Frequently Asked Questions

What is Janus v. AFSCME?

The U.S. Supreme Court has ruled that no public employee in the country can be forced to pay dues or fees to a union. This affirms a constitutional right for millions of government employees nationwide. You now have the right to choose to pay union dues or to keep your hard-earned money. To stop paying money to your union, click here now.

Info About Your Rights

The Janus case is simple.

Public employees can no longer be forced to financially support a union that they do not want to be members of. Generally speaking, workers are still covered under their bargaining agreements (this is known as “exclusive representation,” and it is something unions fight for), and the contract will still apply.

Approximately 5 million unionized government workers in 22 states are affected by the Janus decision.

Currently, 28 states already grant the “right to work” without forced unionization to most or all public workers, while about 5 million workers in the 22 states without these right-to-work laws still had to pay their unions regardless of whether not the unions are serving their best interests. The Janus case changed that — all public employees now have a choice.

Government unions have sent their own members to collection agencies for deciding to stop paying dues.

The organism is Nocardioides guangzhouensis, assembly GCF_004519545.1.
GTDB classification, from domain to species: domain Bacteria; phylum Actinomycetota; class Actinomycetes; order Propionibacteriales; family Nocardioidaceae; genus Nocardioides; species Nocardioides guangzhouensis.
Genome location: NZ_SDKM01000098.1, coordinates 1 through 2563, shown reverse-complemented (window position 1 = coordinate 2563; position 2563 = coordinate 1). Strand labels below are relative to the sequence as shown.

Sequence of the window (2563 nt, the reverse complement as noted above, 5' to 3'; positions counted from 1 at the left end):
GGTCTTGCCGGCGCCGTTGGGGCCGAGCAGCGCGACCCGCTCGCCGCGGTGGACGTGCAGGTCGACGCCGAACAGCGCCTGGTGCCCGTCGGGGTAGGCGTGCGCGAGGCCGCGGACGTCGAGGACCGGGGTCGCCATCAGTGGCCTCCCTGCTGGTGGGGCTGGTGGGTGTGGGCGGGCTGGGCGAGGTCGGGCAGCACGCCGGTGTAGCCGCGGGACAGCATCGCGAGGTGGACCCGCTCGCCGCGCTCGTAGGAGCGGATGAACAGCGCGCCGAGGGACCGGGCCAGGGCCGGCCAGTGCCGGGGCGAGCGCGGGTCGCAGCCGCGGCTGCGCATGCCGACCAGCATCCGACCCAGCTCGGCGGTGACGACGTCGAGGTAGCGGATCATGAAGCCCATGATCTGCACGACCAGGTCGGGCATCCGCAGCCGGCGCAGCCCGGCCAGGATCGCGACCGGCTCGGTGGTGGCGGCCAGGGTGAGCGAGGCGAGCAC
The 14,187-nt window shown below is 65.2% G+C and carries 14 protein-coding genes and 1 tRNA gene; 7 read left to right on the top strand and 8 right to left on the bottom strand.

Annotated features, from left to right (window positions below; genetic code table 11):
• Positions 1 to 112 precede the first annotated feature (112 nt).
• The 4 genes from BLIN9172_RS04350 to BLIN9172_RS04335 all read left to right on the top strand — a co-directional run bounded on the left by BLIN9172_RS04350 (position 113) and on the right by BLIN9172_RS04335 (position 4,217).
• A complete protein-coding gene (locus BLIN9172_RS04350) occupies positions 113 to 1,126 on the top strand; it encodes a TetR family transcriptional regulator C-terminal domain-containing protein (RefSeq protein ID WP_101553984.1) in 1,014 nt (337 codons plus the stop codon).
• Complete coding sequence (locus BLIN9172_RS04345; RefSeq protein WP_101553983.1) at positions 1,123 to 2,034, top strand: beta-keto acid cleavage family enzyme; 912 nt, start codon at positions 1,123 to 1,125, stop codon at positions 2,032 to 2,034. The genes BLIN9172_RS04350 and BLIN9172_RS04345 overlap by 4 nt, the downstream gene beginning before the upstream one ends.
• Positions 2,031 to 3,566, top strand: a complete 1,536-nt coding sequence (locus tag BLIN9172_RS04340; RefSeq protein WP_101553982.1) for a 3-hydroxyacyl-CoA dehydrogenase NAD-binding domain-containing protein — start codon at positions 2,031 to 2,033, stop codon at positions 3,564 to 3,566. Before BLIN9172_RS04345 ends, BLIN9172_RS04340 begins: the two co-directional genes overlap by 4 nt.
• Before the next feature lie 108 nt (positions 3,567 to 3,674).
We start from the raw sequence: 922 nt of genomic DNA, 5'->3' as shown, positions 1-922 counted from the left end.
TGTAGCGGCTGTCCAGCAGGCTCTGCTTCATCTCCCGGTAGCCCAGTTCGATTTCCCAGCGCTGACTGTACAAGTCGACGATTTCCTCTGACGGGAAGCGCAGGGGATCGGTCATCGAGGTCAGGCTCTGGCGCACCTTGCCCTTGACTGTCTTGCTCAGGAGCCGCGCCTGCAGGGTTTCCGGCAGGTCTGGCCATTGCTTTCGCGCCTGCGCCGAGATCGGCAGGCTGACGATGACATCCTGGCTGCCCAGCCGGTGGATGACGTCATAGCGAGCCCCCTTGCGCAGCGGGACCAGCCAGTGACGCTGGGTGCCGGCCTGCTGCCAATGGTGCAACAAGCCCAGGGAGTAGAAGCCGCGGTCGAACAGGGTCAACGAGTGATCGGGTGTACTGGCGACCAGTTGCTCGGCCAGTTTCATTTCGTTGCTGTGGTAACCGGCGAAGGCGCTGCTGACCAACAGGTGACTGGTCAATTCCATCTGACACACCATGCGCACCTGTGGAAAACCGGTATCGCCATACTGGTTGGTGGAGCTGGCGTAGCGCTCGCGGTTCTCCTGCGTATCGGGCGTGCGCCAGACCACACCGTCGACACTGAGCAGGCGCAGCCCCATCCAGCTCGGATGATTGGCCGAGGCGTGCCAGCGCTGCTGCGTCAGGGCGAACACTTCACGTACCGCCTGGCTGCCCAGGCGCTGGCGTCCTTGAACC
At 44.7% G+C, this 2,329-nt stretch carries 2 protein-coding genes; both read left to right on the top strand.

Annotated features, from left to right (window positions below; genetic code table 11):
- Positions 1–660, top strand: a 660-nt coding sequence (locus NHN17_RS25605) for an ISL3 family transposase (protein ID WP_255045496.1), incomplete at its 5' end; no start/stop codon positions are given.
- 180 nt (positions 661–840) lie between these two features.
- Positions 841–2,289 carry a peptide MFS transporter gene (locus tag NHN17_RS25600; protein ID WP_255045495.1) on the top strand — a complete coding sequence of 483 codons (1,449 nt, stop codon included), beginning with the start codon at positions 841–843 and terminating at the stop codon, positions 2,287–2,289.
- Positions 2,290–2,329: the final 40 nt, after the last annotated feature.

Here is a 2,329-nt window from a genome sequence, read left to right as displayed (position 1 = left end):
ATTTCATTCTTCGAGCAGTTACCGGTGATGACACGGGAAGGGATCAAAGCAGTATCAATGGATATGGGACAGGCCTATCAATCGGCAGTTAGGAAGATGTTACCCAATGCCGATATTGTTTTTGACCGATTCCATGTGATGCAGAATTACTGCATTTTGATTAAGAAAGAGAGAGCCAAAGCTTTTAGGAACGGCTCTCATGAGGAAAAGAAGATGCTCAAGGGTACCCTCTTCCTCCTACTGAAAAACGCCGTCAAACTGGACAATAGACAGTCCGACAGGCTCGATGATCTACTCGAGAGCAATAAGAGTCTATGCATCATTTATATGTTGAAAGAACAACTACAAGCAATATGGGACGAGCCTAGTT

One union said it would use “any legal means” to combat members who want to leave

Is there any legal support available to me, if I need it?

MAYBE. If you have experienced a challenge in exercising your newly restored rights under Janus v AFSCME, or if you believe you may have legal recourse after suffering any level of recrimination after resigning from your union, assistance may be available to you. Please contact us at 401-429-6115.

Workers could technically already opt out of union membership, but they still had to pay to support union activities.

It’s true that unionized public employees could already choose not technically to be members of the unions organized in their workplaces. However, these employees were still forced to financially support the unions by paying them what’s typically called an “agency fee” — supposedly for funding general operation costs for the union, but often used for political purposes some members do not support. A ruling in favor of Janus means that public employees can no longer be forced to financially support unions that they do not want to be members of.

 Thank you to the RI Center for Freedom & Prosperity for providing me with the information on this website. After careful consideration, I have decided to:



Teachers don’t need a union to have insurance.

Liability insurance can be purchased individually, and there are many options available for employees who choose to resign their union membership, including the Association of American Educators, who already insure thousands of teachers nationwide.